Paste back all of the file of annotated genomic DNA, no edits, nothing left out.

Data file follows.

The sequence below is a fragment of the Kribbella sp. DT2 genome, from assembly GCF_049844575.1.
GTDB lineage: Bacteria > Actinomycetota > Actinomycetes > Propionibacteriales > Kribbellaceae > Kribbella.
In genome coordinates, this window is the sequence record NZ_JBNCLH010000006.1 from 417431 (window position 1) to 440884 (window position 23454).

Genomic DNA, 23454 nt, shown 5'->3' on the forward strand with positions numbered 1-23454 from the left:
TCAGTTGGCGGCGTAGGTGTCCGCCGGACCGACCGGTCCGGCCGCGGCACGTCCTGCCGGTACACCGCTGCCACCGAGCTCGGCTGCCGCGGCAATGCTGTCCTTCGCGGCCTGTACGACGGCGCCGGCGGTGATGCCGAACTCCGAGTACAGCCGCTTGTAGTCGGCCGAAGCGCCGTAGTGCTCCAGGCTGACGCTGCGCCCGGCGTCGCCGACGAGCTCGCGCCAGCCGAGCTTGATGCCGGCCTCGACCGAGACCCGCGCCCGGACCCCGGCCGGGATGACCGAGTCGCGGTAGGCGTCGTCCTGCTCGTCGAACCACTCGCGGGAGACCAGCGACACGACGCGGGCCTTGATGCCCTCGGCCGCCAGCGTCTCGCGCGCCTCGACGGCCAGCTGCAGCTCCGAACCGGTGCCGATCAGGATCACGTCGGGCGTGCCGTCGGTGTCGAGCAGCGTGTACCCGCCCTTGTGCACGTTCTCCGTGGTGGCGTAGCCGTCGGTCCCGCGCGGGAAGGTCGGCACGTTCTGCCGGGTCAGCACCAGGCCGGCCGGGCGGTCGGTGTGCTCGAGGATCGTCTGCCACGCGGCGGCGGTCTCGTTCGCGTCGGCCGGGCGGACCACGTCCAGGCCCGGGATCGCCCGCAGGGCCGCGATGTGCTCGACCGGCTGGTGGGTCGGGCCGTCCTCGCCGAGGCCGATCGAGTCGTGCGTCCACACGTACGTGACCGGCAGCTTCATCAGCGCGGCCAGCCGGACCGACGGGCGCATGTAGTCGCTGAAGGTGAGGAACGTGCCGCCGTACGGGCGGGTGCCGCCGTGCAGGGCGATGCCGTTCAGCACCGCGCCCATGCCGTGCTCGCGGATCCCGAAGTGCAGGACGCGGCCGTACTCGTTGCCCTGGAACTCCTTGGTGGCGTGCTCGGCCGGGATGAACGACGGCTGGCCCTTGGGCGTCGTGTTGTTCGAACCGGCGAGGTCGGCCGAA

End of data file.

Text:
The sequence below is a fragment of the Kribbella sp. DT2 genome, from assembly GCF_049844575.1.
GTDB lineage: Bacteria > Actinomycetota > Actinomycetes > Propionibacteriales > Kribbellaceae > Kribbella.
In genome coordinates, this window is the sequence record NZ_JBNCLH010000006.1 from 417431 (window position 1) to 440884 (window position 23454).

Genomic DNA, 23454 nt, shown 5'->3' on the forward strand with positions numbered 1-23454 from the left:
TCAGTTGGCGGCGTAGGTGTCCGCCGGACCGACCGGTCCGGCCGCGGCACGTCCTGCCGGTACACCGCTGCCACCGAGCTCGGCTGCCGCGGCAATGCTGTCCTTCGCGGCCTGTACGACGGCGCCGGCGGTGATGCCGAACTCCGAGTACAGCCGCTTGTAGTCGGCCGAAGCGCCGTAGTGCTCCAGGCTGACGCTGCGCCCGGCGTCGCCGACGAGCTCGCGCCAGCCGAGCTTGATGCCGGCCTCGACCGAGACCCGCGCCCGGACCCCGGCCGGGATGACCGAGTCGCGGTAGGCGTCGTCCTGCTCGTCGAACCACTCGCGGGAGACCAGCGACACGACGCGGGCCTTGATGCCCTCGGCCGCCAGCGTCTCGCGCGCCTCGACGGCCAGCTGCAGCTCCGAACCGGTGCCGATCAGGATCACGTCGGGCGTGCCGTCGGTGTCGAGCAGCGTGTACCCGCCCTTGTGCACGTTCTCCGTGGTGGCGTAGCCGTCGGTCCCGCGCGGGAAGGTCGGCACGTTCTGCCGGGTCAGCACCAGGCCGGCCGGGCGGTCGGTGTGCTCGAGGATCGTCTGCCACGCGGCGGCGGTCTCGTTCGCGTCGGCCGGGCGGACCACGTCCAGGCCCGGGATCGCCCGCAGGGCCGCGATGTGCTCGACCGGCTGGTGGGTCGGGCCGTCCTCGCCGAGGCCGATCGAGTCGTGCGTCCACACGTACGTGACCGGCAGCTTCATCAGCGCGGCCAGCCGGACCGACGGGCGCATGTAGTCGCTGAAGGTGAGGAACGTGCCGCCGTACGGGCGGGTGCCGCCGTGCAGGGCGATGCCGTTCAGCACCGCGCCCATGCCGTGCTCGCGGATCCCGAAGTGCAGGACGCGGCCGTACTCGTTGCCCTGGAACTCCTTGGTGGCGTGCTCGGCCGGGATGAACGACGGCTGGCCCTTGGGCGTCGTGTTGTTCGAACCGGCGAGGTCGGCCGAA